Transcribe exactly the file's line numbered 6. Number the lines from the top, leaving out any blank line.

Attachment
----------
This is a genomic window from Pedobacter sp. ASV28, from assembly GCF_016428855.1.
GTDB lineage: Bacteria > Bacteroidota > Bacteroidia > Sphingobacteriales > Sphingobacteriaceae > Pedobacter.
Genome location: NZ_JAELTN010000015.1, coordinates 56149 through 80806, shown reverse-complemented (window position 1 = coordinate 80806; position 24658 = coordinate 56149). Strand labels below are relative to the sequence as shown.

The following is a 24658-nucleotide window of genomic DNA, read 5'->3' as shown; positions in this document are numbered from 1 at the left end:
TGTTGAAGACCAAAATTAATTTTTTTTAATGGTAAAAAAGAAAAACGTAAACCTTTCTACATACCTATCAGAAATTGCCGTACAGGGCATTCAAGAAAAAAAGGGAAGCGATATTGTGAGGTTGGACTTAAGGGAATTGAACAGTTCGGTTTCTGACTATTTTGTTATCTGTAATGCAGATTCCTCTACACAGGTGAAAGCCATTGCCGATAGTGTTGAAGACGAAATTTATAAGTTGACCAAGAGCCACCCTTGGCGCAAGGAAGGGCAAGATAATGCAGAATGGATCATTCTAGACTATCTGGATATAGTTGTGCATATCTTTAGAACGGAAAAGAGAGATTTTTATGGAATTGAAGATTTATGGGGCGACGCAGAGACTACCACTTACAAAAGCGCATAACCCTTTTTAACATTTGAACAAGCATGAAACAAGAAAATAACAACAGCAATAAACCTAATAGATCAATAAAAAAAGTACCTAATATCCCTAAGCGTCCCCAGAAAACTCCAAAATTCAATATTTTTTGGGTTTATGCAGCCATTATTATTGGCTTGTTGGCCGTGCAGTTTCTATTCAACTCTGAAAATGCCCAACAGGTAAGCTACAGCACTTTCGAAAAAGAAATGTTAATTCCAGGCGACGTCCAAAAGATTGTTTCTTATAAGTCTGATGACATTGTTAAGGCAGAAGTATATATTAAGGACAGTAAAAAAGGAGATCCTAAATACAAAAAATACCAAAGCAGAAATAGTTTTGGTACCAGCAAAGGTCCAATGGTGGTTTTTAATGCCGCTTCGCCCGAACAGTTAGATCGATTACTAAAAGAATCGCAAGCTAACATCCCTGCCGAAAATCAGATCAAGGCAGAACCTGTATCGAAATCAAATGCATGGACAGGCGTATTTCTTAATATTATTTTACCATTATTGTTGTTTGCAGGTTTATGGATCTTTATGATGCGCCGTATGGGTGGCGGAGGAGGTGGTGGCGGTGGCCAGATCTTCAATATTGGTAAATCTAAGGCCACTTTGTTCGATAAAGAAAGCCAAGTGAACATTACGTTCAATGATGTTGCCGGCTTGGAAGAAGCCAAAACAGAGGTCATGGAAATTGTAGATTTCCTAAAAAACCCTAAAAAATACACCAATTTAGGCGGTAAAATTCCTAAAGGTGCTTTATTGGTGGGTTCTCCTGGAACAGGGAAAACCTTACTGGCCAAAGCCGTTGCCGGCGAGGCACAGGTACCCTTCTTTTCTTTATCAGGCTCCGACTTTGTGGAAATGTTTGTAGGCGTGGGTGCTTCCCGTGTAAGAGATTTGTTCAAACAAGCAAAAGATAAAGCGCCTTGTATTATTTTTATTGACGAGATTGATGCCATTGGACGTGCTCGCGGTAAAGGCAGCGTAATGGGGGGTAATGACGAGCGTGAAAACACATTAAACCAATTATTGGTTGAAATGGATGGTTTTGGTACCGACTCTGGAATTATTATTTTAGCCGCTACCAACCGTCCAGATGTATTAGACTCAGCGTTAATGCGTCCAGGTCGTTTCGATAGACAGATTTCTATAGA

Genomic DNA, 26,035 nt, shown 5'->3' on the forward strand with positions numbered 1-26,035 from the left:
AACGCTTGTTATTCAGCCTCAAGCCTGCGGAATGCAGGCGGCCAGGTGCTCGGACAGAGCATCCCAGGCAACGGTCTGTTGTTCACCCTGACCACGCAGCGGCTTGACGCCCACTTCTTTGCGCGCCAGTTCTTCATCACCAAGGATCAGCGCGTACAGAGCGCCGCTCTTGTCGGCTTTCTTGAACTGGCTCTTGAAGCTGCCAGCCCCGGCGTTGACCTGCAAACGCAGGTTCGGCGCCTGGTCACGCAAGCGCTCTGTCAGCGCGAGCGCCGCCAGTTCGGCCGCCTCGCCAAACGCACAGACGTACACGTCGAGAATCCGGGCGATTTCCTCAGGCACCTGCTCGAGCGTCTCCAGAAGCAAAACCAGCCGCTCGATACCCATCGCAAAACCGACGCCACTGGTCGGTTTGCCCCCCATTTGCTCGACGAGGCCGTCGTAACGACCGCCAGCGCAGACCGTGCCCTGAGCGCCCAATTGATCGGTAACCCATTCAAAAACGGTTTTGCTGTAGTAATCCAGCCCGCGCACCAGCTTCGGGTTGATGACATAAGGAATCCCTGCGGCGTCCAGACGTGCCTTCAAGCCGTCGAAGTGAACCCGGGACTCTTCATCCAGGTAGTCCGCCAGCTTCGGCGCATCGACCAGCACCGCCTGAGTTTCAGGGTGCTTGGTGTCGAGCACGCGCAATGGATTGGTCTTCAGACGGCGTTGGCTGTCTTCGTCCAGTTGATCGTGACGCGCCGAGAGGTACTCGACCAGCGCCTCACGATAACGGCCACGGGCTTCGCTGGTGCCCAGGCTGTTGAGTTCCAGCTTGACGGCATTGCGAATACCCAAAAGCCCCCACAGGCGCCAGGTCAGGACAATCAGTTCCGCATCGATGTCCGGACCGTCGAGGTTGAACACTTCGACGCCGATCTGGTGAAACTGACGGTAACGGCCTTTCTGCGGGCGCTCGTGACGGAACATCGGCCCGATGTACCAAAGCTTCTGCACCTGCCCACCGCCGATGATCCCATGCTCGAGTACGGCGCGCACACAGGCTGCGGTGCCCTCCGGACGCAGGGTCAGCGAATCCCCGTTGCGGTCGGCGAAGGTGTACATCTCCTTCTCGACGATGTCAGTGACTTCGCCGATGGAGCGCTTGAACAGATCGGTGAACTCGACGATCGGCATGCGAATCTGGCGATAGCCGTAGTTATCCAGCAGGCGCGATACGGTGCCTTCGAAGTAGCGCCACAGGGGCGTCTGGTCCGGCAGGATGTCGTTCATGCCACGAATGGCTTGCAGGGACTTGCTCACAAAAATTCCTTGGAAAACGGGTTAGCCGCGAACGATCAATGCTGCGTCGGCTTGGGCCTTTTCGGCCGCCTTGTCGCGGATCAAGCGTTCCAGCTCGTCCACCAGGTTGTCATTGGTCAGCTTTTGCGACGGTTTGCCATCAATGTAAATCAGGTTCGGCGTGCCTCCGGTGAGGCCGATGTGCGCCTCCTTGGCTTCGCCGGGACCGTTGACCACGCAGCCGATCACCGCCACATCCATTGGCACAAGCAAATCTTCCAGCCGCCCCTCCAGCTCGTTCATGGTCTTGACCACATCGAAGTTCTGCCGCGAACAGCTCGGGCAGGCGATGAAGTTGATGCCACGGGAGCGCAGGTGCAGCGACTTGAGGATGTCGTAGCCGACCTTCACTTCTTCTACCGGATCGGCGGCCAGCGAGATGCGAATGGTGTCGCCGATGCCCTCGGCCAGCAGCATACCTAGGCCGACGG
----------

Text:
Genomic DNA, 26,035 nt, shown 5'->3' on the forward strand with positions numbered 1-26,035 from the left: